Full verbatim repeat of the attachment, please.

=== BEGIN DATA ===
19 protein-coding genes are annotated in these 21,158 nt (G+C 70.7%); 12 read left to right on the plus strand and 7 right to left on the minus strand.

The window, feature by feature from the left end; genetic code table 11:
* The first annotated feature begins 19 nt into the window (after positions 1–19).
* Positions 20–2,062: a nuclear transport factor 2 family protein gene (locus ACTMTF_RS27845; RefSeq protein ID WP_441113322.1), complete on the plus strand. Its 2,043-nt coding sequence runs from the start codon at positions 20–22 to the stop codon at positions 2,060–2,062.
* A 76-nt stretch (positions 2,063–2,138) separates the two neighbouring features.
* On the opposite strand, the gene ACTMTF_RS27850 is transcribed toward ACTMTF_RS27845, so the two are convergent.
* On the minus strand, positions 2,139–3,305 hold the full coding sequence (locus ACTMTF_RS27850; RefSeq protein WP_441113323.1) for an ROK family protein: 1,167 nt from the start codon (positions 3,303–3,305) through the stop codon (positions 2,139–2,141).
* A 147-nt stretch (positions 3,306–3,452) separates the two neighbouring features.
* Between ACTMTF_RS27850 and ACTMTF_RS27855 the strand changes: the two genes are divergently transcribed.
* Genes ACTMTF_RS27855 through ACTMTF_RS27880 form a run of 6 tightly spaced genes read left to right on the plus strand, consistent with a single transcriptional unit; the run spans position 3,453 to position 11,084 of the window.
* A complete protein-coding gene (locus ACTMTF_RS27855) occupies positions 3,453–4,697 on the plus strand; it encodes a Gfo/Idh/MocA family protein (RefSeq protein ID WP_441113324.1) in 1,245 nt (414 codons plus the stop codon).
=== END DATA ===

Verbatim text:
19 protein-coding genes are annotated in these 21,158 nt (G+C 70.7%); 12 read left to right on the plus strand and 7 right to left on the minus strand.

The window, feature by feature from the left end; genetic code table 11:
* The first annotated feature begins 19 nt into the window (after positions 1–19).
* Positions 20–2,062: a nuclear transport factor 2 family protein gene (locus ACTMTF_RS27845; RefSeq protein ID WP_441113322.1), complete on the plus strand. Its 2,043-nt coding sequence runs from the start codon at positions 20–22 to the stop codon at positions 2,060–2,062.
* A 76-nt stretch (positions 2,063–2,138) separates the two neighbouring features.
* On the opposite strand, the gene ACTMTF_RS27850 is transcribed toward ACTMTF_RS27845, so the two are convergent.
* On the minus strand, positions 2,139–3,305 hold the full coding sequence (locus ACTMTF_RS27850; RefSeq protein WP_441113323.1) for an ROK family protein: 1,167 nt from the start codon (positions 3,303–3,305) through the stop codon (positions 2,139–2,141).
* A 147-nt stretch (positions 3,306–3,452) separates the two neighbouring features.
* Between ACTMTF_RS27850 and ACTMTF_RS27855 the strand changes: the two genes are divergently transcribed.
* Genes ACTMTF_RS27855 through ACTMTF_RS27880 form a run of 6 tightly spaced genes read left to right on the plus strand, consistent with a single transcriptional unit; the run spans position 3,453 to position 11,084 of the window.
* A complete protein-coding gene (locus ACTMTF_RS27855) occupies positions 3,453–4,697 on the plus strand; it encodes a Gfo/Idh/MocA family protein (RefSeq protein ID WP_441113324.1) in 1,245 nt (414 codons plus the stop codon).